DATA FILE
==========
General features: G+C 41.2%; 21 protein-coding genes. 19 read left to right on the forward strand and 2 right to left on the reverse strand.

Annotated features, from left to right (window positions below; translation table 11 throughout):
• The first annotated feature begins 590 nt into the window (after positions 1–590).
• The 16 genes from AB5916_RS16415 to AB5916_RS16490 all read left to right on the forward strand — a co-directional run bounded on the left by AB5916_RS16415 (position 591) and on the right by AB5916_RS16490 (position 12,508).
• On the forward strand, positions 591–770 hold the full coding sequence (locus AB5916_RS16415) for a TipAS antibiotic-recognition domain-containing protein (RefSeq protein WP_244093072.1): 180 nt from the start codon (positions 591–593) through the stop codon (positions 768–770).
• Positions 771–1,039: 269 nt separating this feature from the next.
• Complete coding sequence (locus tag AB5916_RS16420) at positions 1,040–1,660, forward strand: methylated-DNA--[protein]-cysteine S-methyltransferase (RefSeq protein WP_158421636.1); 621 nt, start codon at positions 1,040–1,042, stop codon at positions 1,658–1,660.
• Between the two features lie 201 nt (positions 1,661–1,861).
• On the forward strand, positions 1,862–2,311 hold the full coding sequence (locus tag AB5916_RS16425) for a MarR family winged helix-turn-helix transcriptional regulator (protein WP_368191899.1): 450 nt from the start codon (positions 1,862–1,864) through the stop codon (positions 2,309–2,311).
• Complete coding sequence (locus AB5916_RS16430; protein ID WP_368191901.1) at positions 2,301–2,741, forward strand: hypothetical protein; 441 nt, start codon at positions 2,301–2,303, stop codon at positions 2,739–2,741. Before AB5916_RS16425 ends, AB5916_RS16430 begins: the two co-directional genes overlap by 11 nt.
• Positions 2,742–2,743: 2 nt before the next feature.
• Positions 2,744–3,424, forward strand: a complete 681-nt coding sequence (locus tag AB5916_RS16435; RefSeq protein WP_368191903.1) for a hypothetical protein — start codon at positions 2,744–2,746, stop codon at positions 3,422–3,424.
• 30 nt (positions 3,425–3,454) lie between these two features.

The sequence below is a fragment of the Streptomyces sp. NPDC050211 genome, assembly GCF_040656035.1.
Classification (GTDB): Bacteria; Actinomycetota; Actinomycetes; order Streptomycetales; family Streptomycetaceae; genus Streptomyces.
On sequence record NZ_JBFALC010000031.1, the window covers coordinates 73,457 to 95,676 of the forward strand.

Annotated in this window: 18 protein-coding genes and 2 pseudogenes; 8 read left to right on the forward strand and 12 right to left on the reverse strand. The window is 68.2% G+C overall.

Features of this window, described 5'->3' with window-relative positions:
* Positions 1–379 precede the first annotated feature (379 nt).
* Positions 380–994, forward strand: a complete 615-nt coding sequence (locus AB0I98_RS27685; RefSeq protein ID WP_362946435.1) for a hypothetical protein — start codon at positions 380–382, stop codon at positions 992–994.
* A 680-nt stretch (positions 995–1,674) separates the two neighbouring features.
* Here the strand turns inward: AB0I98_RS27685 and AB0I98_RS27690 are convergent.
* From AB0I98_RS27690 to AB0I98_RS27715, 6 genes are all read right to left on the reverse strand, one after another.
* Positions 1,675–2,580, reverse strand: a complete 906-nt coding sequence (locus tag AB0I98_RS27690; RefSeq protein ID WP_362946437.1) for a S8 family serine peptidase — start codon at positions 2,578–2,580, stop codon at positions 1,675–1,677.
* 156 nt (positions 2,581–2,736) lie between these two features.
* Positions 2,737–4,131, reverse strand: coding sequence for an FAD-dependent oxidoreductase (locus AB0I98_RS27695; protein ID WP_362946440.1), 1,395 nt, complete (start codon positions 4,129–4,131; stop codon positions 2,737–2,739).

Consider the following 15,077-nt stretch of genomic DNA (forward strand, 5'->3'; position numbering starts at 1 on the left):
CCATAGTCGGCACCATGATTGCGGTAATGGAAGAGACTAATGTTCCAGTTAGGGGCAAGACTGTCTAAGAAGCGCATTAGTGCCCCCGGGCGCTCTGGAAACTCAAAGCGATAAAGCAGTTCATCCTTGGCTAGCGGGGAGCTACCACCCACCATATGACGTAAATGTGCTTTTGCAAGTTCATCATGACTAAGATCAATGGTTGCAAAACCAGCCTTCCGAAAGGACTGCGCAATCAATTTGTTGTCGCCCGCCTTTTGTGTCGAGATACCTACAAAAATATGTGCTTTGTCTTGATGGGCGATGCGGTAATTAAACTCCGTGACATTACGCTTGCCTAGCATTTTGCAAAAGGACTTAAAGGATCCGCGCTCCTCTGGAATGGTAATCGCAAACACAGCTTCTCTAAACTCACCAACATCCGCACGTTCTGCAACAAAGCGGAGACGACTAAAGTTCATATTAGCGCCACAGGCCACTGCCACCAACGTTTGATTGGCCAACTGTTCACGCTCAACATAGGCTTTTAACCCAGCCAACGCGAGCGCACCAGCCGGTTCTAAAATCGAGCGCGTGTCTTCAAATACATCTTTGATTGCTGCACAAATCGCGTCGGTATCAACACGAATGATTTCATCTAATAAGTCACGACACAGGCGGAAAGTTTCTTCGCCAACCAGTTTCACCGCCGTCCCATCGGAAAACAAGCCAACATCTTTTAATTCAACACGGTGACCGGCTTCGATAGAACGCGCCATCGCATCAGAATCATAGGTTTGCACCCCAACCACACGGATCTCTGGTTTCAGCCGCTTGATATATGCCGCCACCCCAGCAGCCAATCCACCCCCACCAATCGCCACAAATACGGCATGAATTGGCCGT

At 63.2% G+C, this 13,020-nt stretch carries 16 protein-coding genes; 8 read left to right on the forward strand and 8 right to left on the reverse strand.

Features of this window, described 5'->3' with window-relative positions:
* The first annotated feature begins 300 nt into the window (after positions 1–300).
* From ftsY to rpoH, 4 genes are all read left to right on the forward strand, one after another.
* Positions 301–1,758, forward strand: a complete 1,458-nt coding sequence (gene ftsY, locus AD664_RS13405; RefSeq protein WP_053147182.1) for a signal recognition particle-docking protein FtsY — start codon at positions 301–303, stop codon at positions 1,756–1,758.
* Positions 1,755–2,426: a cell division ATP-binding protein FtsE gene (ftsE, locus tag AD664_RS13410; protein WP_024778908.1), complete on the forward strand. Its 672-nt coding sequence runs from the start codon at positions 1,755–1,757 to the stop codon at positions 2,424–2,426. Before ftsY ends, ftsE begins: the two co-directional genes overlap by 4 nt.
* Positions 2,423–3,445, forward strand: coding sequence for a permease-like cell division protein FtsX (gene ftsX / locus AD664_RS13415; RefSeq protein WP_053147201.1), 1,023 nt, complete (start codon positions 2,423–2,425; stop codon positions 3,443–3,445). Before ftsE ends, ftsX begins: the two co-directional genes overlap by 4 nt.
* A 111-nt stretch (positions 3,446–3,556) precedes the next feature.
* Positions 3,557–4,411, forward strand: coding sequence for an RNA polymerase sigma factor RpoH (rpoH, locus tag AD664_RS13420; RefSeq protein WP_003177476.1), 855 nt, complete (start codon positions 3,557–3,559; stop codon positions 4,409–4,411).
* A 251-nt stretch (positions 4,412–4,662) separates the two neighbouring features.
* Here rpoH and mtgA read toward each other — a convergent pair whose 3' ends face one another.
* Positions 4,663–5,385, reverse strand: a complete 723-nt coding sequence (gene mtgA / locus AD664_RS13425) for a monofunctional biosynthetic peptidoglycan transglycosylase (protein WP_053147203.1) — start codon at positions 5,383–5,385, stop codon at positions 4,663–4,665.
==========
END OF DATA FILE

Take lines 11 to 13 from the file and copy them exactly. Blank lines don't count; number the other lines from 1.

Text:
• Positions 2,742–2,743: 2 nt before the next feature.
• Positions 2,744–3,424, forward strand: a complete 681-nt coding sequence (locus tag AB5916_RS16435; RefSeq protein WP_368191903.1) for a hypothetical protein — start codon at positions 2,744–2,746, stop codon at positions 3,422–3,424.
• 30 nt (positions 3,425–3,454) lie between these two features.